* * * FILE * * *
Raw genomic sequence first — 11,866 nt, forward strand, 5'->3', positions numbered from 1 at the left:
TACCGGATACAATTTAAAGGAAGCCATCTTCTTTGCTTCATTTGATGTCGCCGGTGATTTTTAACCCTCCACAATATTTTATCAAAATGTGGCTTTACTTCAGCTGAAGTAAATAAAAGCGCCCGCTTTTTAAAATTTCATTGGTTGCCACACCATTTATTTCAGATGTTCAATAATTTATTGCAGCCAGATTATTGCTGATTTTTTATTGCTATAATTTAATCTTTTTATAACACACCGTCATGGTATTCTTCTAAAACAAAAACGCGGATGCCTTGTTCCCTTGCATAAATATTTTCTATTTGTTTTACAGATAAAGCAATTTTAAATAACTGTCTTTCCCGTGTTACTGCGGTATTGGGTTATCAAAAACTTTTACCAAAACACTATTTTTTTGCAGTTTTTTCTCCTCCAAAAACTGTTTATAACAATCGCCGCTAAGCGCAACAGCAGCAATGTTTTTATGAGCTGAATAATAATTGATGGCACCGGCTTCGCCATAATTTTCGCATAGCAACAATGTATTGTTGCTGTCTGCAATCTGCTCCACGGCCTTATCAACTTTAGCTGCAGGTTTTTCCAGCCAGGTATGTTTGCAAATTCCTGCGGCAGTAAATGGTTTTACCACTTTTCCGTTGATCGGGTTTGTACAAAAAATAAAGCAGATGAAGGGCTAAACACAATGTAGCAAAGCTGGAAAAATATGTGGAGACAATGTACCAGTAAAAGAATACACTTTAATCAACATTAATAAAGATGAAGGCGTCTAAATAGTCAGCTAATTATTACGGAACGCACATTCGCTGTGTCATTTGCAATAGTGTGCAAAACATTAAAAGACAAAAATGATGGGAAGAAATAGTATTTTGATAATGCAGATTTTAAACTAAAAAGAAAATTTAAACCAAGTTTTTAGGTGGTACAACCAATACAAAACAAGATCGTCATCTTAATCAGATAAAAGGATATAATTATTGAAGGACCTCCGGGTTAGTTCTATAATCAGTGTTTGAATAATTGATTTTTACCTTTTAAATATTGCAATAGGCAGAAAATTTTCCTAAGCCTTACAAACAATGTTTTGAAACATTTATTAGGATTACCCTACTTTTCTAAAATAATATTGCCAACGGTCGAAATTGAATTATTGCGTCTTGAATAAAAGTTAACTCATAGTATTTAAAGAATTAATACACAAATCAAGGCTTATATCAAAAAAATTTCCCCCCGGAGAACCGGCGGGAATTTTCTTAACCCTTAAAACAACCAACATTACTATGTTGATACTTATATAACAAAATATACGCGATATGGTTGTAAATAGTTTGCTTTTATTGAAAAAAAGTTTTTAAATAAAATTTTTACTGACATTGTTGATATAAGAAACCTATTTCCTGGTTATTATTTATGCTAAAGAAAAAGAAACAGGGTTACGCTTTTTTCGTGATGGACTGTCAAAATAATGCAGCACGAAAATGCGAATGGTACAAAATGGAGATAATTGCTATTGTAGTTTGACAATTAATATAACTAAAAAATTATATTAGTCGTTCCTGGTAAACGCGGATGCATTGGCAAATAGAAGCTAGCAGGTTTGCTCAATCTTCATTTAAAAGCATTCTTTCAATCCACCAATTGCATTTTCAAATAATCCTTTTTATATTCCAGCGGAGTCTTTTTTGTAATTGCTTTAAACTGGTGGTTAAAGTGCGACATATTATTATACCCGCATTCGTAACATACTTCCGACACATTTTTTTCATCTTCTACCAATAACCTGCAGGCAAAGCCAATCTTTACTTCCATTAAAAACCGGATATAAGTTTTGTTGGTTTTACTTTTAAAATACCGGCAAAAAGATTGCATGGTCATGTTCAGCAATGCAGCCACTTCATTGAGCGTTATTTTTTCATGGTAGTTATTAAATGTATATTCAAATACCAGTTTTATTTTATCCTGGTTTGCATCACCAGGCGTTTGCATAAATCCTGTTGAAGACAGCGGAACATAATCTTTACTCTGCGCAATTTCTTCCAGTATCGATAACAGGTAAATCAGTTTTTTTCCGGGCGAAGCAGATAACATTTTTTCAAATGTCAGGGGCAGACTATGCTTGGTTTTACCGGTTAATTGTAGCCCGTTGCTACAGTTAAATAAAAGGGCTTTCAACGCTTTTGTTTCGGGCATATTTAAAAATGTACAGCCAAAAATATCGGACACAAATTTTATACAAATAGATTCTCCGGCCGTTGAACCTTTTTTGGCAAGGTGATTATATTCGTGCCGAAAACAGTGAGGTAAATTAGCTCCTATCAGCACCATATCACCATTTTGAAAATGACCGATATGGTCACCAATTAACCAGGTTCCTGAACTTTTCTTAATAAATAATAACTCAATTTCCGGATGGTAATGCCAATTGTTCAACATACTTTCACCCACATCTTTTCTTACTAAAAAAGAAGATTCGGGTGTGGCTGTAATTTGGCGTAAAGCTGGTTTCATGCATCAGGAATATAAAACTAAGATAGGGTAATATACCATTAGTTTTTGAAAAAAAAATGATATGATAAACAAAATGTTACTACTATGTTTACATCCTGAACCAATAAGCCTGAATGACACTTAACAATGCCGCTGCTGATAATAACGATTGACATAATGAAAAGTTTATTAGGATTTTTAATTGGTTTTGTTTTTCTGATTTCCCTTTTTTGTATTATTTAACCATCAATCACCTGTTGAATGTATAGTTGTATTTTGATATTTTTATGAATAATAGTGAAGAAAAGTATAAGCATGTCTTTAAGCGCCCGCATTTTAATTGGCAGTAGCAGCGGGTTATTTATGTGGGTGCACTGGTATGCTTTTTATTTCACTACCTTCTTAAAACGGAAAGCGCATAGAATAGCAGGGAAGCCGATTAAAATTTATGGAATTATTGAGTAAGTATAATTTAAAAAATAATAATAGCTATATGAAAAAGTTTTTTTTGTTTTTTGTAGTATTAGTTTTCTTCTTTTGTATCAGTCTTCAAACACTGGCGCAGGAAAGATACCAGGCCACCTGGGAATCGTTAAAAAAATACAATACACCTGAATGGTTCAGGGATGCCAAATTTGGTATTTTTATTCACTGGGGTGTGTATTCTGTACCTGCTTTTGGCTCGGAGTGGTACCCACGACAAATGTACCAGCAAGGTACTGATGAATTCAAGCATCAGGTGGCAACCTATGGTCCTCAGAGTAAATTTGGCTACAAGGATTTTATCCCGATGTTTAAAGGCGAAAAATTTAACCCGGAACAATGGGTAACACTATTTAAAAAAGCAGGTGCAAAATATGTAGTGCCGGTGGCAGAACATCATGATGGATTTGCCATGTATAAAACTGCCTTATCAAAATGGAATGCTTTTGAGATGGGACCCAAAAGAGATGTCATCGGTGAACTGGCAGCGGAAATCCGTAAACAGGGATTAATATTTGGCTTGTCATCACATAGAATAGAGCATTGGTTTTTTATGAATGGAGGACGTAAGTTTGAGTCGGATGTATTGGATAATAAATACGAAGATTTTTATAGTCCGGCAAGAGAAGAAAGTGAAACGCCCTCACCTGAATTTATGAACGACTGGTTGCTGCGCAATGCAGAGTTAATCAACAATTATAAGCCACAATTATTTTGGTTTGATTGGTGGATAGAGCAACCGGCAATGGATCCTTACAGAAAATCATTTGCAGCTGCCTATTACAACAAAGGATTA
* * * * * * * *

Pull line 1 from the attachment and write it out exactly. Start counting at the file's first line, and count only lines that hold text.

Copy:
Raw genomic sequence first — 11,866 nt, forward strand, 5'->3', positions numbered from 1 at the left: